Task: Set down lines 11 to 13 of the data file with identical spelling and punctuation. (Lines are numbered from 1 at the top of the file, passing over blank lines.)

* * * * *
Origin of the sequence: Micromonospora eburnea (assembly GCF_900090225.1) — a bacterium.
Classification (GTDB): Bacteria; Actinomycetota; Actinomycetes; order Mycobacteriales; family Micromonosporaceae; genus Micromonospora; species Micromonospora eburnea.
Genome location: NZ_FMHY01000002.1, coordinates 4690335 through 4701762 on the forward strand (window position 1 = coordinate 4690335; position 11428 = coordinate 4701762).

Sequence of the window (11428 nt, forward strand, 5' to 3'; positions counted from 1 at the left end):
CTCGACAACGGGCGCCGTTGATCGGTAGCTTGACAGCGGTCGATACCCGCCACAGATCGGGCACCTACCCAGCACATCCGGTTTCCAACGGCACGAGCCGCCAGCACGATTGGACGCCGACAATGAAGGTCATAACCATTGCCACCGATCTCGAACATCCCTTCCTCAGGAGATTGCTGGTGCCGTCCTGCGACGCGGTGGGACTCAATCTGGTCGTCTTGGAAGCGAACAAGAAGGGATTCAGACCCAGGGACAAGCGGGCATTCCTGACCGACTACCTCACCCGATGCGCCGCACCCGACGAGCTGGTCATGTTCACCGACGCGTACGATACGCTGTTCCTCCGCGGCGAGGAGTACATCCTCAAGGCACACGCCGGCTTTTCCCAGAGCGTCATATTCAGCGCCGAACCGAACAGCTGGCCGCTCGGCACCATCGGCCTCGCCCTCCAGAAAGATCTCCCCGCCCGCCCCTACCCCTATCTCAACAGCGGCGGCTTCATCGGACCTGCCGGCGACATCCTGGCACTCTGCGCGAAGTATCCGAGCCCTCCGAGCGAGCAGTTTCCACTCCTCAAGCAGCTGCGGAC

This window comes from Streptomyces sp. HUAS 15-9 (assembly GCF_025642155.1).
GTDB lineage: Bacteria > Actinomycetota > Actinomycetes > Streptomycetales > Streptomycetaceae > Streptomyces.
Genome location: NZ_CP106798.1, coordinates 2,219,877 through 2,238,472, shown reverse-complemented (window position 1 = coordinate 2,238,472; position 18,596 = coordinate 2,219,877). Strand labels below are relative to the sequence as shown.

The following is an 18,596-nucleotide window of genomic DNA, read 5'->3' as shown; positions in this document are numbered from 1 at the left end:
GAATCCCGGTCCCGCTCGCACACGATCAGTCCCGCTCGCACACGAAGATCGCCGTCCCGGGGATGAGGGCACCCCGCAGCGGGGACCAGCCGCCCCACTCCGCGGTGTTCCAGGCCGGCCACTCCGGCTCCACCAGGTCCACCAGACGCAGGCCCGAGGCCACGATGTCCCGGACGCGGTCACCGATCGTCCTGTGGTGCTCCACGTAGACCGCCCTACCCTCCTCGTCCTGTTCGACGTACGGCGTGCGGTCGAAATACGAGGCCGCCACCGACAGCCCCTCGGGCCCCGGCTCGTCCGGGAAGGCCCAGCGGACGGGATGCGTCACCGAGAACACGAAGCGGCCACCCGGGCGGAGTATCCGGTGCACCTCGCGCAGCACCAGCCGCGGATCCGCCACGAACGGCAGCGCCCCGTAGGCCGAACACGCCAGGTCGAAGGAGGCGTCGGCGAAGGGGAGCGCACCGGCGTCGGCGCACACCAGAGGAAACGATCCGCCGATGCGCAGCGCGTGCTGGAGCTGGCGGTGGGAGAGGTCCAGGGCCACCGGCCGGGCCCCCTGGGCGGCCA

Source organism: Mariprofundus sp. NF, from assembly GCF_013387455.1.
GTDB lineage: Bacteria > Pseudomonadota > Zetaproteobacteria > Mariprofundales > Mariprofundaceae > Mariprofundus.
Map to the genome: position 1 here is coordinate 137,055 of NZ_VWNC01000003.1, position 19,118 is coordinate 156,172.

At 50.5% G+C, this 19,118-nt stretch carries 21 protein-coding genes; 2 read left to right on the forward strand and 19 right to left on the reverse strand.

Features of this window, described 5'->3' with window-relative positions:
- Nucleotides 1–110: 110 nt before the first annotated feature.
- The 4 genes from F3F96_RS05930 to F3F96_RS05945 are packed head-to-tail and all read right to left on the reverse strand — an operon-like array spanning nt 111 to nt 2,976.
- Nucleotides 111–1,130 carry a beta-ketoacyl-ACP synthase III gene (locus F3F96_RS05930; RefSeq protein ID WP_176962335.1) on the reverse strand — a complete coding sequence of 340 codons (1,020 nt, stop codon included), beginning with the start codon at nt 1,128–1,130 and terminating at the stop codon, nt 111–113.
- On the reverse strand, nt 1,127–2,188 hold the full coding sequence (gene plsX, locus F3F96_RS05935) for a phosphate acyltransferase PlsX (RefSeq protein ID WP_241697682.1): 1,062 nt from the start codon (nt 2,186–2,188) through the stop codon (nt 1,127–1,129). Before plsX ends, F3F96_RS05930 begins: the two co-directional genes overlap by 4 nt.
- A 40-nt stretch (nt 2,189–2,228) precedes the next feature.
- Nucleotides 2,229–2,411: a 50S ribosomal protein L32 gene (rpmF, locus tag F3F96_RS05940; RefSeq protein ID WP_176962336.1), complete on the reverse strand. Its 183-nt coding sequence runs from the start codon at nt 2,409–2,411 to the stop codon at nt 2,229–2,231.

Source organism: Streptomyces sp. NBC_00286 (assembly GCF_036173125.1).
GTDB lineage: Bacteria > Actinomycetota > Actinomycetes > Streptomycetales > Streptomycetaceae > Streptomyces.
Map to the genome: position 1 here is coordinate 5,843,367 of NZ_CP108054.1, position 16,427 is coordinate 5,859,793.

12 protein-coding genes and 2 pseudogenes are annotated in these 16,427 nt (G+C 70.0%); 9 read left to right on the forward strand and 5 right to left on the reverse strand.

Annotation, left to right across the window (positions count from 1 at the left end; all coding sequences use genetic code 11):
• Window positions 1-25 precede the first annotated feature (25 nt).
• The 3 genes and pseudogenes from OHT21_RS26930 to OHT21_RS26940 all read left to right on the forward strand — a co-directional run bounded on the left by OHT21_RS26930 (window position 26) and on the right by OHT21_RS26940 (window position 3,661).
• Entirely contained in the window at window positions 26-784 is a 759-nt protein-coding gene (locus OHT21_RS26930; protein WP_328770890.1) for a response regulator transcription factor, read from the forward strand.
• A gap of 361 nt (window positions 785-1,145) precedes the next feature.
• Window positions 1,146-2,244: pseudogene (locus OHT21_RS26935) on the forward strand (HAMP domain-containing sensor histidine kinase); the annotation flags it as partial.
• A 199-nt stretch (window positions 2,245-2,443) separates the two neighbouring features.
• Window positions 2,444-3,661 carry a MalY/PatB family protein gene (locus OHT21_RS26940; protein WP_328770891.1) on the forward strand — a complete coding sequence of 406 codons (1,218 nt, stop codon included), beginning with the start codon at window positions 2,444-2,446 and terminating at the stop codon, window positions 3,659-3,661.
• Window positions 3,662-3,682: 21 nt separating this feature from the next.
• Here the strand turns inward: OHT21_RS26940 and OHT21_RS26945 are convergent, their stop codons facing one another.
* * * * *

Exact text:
Source organism: Mariprofundus sp. NF, from assembly GCF_013387455.1.
GTDB lineage: Bacteria > Pseudomonadota > Zetaproteobacteria > Mariprofundales > Mariprofundaceae > Mariprofundus.
Map to the genome: position 1 here is coordinate 137,055 of NZ_VWNC01000003.1, position 19,118 is coordinate 156,172.